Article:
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The Commercial Union claimed back in the 1980s that they ‘won’t make a drama out of a crisis’ which is a useful rule to follow in life given its sentiment is to deal effectively with a potentially catastrophic event and prevent its consequences from stretching to infinity. The CU was actually inaugurated back in 1861 following the Great Tooley Street fire in London which destroyed many warehouses and wharves along the Thames, with the existing insurance companies raising their rates and leading to local traders forming their own company. It merged with Norwich Union in 2000 to form the awkwardly-monikered CGNU before being renamed Aviva. We now have to put up with advertisements featuring Paul Whitehouse sending his comedic career on a downward trajectory by playing a series of unfunny idiots including a Welsh Goth, a Scottish ballroom dancer and someone who wanders around with a metal detector.
On the subject [just about] of acting, the longest dramatic performance according to the Guinness Book of Records is barely shy of a whole day and was a performance in 2010 of Ionesco’s ‘The Bald Soprano’ which is actually only a one-hour play but was repeated 24 times with the actors swapping roles. The audience were throwing toupees onto the stage long before the end. The Ensemble Theatre of Chattanooga has since beaten that in October last year with a 30 hour performance, oddly of the same looped play, so if you go to the theatre and you are advised of a long running time with no intervals, expect to see ’The Bald Soprano’ many times over.
If you’re looking for the longest single play, you may alight on ‘The Warp’ by Neil Oram which is a bum-numbing 22 hours but is actually a 10 play cycle performed continuously. We may have to end our search there, however, as no-one seems to have as definitive answer on what really is the longest theatre piece. As for the lengthiest continuous run of a play, it’s no surprise to find it’s ‘The Mousetrap’ which premiered in Nottingham in 1952 before starting a 22 year run at the Ambassadors in London and then on to St Martins where it continues to waste a perfectly good theatre. If you want to be difficult, you can claim it’s not an uninterrupted run as at the time of the transfer from the Ambassadors to St Martins, there was no performance on Sunday 24th March 1974.
There are, thankfully, shorter plays around and these include Samuel Beckett’s ‘Breath’ which the playwright indicates should run for about 25 seconds and which comprises breathing sounds bookended by birth cries and with the stage empty but for scattered rubbish. Its UK premier was in Glasgow in 1969, a tough crowd at the best of times and one that is renowned for leaving no turn un-stoned. I did attempt to see the play once myself but having dropped the little plastic spoon that came with my ginger and honey Loseleys ice cream, I scrabbled under the seat for it and missed the whole thing.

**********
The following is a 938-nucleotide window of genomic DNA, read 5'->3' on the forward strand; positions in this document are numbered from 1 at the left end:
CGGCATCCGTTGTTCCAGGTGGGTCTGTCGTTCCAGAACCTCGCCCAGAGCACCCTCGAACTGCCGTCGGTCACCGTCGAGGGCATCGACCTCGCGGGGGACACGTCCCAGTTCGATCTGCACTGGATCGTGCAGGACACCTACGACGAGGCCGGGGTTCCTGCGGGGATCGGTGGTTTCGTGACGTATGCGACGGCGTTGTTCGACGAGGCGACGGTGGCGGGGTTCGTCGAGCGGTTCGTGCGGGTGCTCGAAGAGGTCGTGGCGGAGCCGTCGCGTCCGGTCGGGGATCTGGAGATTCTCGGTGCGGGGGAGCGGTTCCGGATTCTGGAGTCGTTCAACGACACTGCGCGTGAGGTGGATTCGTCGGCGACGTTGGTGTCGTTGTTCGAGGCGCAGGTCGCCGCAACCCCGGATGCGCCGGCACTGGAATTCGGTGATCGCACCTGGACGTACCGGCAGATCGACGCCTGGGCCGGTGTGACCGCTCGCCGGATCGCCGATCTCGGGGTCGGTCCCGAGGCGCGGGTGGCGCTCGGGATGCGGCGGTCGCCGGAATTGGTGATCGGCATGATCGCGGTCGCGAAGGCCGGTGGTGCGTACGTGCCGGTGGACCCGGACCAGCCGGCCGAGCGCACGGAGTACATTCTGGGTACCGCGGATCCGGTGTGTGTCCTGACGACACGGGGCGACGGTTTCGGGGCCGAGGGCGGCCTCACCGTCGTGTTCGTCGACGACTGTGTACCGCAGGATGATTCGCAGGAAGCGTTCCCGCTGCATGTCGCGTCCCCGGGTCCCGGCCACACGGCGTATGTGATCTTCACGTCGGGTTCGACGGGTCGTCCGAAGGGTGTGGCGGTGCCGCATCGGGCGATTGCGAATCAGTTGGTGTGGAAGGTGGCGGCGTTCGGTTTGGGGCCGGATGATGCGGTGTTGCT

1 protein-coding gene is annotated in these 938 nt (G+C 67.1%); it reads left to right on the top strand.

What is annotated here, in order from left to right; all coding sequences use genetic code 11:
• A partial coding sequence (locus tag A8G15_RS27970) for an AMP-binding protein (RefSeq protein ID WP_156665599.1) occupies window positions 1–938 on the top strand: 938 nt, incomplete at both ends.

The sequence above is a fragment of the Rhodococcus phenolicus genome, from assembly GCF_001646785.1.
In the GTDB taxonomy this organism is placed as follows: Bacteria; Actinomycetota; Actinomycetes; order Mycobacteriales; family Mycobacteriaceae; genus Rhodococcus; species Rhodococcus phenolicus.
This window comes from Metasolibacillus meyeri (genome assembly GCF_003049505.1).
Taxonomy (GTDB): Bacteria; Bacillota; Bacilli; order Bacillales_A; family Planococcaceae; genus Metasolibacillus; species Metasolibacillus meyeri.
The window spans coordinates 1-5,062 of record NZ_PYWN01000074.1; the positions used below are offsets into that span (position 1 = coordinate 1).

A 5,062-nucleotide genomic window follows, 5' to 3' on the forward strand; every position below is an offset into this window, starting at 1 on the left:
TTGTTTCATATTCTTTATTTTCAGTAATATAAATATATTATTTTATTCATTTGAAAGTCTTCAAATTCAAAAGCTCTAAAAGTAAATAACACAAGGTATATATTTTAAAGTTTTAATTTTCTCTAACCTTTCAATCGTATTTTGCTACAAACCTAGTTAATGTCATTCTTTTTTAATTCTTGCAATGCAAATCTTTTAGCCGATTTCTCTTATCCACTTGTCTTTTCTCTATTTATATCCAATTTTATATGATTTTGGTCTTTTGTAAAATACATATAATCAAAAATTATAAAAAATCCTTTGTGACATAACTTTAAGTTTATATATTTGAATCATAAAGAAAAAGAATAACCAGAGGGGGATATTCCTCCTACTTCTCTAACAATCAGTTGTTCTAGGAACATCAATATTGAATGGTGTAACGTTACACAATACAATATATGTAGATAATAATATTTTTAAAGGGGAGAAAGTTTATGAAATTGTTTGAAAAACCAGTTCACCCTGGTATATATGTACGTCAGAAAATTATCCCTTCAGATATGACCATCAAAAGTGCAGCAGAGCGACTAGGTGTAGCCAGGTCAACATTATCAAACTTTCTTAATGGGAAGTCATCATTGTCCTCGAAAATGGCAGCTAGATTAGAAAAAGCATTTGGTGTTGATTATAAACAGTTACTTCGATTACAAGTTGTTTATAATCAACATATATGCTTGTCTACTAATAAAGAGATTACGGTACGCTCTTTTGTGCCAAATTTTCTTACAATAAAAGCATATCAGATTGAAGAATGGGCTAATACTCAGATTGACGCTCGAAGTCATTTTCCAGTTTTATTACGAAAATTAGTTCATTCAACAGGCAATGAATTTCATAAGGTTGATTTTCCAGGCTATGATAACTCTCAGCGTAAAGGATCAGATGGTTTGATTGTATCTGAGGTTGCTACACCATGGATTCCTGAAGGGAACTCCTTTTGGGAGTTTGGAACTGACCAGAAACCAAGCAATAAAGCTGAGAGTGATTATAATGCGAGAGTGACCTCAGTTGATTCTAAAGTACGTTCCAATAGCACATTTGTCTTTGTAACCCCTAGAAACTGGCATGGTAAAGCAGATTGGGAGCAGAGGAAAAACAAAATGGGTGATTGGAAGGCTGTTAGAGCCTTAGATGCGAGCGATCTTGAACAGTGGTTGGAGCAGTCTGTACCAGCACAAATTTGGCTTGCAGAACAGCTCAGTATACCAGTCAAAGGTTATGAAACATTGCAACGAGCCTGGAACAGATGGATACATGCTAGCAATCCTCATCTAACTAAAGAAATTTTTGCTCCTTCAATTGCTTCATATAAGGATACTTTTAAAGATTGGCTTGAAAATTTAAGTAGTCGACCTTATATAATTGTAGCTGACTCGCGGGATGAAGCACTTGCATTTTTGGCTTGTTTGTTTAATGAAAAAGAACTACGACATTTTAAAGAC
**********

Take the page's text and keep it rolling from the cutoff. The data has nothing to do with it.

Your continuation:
It’s perhaps no great surprise that the world’s longest and shortest performances by Ionesco and Beckett respectively come from the branch of drama termed the ‘theatre of the absurd’ which, according to Martin Esslin who coined the phrase, examines human reaction to a world devoid of meaning and controlled by hidden outside forces. This links to existentialism which takes the individual as its starting point and explores their position in a meaningless and absurd world and hence Ionesco and Beckett are often seen also as existential playwrights. And then of course we have existential nihilism probably practised by the Welsh Goth we mentioned earlier and it’s the one where you go into a café and ask for a coffee with no milk. The proprietor returns a few moments later and says they don’t have any milk so would you mind having it without any cream.
Jean Paul Sartre in 1946 described existentialism as a form of humanism while Albert Camus back in the 1930s played in goal for Universitaire d’Alger and when later asked whether he preferred football or the theatre replied ‘football, without hesitation’, thus marking himself out as a true man of the people. And he denied being an existentialist. It is tempting to think that much of life is played out as an existential nightmare, a common phrase that struggles to achieve real meaning rather like anything that a politician says or which appears on a job applicant’s personal statement. For me, it refers back to the description we saw earlier and defines a situation where things going on around us are out of our own control and appear ridiculous and devoid of meaning and there are no shortage of those types of scenario that we would readily place in that category.